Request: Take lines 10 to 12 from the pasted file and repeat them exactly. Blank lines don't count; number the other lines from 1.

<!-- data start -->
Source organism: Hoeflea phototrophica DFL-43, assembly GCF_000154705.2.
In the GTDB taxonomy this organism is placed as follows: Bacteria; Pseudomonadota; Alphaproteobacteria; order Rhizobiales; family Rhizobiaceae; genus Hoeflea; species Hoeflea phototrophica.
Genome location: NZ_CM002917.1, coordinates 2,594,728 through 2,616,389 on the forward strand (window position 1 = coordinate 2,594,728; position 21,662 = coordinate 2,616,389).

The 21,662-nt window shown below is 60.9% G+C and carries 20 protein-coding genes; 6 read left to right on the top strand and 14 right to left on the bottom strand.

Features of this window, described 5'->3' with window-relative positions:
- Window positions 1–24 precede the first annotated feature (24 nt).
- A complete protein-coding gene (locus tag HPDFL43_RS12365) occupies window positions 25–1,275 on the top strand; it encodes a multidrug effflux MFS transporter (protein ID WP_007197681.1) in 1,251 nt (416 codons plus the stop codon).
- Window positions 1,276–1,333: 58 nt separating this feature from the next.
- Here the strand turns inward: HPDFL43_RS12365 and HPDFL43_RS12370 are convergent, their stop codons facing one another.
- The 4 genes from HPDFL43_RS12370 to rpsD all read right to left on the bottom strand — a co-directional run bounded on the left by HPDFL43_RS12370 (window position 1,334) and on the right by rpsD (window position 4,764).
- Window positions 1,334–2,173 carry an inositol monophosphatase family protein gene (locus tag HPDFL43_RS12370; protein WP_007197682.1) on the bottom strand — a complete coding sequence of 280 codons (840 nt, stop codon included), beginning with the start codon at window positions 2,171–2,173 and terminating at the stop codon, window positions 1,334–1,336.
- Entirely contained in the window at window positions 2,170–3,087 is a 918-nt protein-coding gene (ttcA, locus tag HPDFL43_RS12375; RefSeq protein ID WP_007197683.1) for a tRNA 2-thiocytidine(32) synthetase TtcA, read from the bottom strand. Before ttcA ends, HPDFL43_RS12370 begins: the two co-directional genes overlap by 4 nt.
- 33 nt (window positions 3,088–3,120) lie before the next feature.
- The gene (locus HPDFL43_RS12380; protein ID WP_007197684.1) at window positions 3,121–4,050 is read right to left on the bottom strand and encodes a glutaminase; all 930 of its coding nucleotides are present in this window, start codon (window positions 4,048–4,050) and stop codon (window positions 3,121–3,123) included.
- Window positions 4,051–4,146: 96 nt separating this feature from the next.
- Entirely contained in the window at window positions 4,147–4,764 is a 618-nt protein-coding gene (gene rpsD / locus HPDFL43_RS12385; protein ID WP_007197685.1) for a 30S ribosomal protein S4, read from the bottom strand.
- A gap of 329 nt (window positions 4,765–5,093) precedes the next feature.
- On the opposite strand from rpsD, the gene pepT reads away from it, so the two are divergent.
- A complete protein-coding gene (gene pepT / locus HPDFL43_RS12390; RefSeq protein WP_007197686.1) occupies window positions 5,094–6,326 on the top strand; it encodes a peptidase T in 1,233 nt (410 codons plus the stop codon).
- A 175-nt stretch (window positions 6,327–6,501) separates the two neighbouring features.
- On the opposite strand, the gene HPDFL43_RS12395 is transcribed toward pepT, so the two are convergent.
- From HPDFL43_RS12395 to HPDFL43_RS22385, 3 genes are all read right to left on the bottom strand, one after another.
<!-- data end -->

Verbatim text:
- The 4 genes from HPDFL43_RS12370 to rpsD all read right to left on the bottom strand — a co-directional run bounded on the left by HPDFL43_RS12370 (window position 1,334) and on the right by rpsD (window position 4,764).
- Window positions 1,334–2,173 carry an inositol monophosphatase family protein gene (locus tag HPDFL43_RS12370; protein WP_007197682.1) on the bottom strand — a complete coding sequence of 280 codons (840 nt, stop codon included), beginning with the start codon at window positions 2,171–2,173 and terminating at the stop codon, window positions 1,334–1,336.
- Entirely contained in the window at window positions 2,170–3,087 is a 918-nt protein-coding gene (ttcA, locus tag HPDFL43_RS12375; RefSeq protein ID WP_007197683.1) for a tRNA 2-thiocytidine(32) synthetase TtcA, read from the bottom strand. Before ttcA ends, HPDFL43_RS12370 begins: the two co-directional genes overlap by 4 nt.